UN Secretary-General Antonio Guterres said Wednesday that the implementation of Security Council Resolution 2712, which calls for urgent and extended humanitarian pauses and corridors throughout Gaza, is “woefully insufficient.”
“I welcome the adoption of Resolution 2712. But its implementation by the parties matters most,” he told a high-level meeting of the Security Council. “So far it is clear that implementation has been only partial at best, and is woefully insufficient.”
Ultimately, the measure of success will not be the number of trucks dispatched or the tons of supplies delivered — as important as these are. Success will be measured in lives that are saved, suffering that is ended, and hope and dignity that is restored, he said.
“The people of Gaza are in the midst of an epic humanitarian catastrophe before the eyes of the world. We must not look away. Intense negotiations are taking place to prolong the truce, which we strongly welcome. But we believe we need a true humanitarian cease-fire,” said Guterres.
There is also a need to ensure the people of the region finally have a horizon of hope — by moving in a determined and irreversible way toward establishing a two-state solution, on the basis of UN resolutions and international law, with Israel and Palestine living side by side in peace and security, he said.
“Failure will condemn Palestinians, Israelis, the region and the world, to a never-ending cycle of death and destruction,” he warned.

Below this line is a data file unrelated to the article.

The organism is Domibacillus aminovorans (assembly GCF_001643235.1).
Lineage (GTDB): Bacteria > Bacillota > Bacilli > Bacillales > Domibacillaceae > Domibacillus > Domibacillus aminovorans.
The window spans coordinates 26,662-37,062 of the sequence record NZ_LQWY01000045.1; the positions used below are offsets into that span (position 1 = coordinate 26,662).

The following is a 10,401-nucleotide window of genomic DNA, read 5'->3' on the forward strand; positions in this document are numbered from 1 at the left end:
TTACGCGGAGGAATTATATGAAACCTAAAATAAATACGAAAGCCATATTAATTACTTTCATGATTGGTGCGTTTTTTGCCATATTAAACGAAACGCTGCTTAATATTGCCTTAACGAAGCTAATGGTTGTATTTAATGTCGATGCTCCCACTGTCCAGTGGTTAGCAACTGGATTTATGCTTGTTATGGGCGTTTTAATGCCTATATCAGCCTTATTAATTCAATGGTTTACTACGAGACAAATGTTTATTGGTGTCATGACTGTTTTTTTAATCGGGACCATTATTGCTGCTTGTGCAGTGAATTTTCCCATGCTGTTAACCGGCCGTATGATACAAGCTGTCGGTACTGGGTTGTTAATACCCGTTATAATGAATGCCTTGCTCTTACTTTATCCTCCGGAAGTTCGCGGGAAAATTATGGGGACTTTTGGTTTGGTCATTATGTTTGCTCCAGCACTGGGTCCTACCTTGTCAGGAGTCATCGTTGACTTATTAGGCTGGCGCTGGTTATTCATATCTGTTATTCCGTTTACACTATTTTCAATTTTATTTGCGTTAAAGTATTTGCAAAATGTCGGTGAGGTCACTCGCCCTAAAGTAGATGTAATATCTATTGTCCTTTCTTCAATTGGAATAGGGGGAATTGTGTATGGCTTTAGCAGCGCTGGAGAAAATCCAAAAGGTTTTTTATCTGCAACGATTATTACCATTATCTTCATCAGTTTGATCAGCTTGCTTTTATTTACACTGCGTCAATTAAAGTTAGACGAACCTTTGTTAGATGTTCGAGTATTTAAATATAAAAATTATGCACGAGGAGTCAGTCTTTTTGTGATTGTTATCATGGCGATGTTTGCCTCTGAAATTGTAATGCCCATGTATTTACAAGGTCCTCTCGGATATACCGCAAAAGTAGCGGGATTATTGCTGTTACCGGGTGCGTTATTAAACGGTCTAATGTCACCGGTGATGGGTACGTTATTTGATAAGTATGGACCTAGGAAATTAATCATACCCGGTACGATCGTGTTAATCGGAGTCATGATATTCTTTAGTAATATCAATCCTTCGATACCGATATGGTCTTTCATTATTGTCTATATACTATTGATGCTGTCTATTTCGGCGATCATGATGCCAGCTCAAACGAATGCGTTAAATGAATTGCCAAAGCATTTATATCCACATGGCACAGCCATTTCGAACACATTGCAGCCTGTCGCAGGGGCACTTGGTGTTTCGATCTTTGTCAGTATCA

Guterres briefed the council on the implementation of its Resolution 2712, which was adopted two weeks ago.
Civilians, including UN personnel, must be protected. Civilian objects, including hospitals, must be protected. UN facilities must not be hit. International humanitarian law must be respected by all parties to the conflict at all times, he said.
The humanitarian pause currently in effect has enabled the world body to enhance the delivery of aid into and across Gaza. However, the level of aid remains completely inadequate to meet the huge needs of more than 2 million people. Although the total volume of fuel allowed into Gaza has also increased, it remains utterly insufficient to sustain basic operations. Civilians in Gaza need a continuous flow of life-saving humanitarian aid and fuel into and across the area. Safe and unimpeded humanitarian access to all those in need is critical, he said.
Much, much more is required to begin to address human needs in Gaza. Water and electricity services must be fully restored. Food systems have collapsed and hunger is spreading, particularly in the north. Sanitary conditions in shelters are appalling, with few toilets and sewage flooding, posing a serious threat to public health. Children, pregnant women, older people and those with weakened immune systems are at greatest risk, said the UN chief.
“Gaza needs an immediate and sustained increase in humanitarian aid, including food, water, fuel, blankets, medicines and health care supplies. It is important to recognize that the Rafah border crossing does not have enough capacity, especially taking into account the slow pace of security procedures. That is why we have been urging the opening of other crossings, including Kerem Shalom, and the streamlining of inspection mechanisms to allow for the necessary increase of life-saving aid,” he said.
Guterres stressed that humanitarian aid alone will not be sufficient. There is also a need for the private sector to bring in critical basic commodities to replenish completely depleted shops in Gaza. ■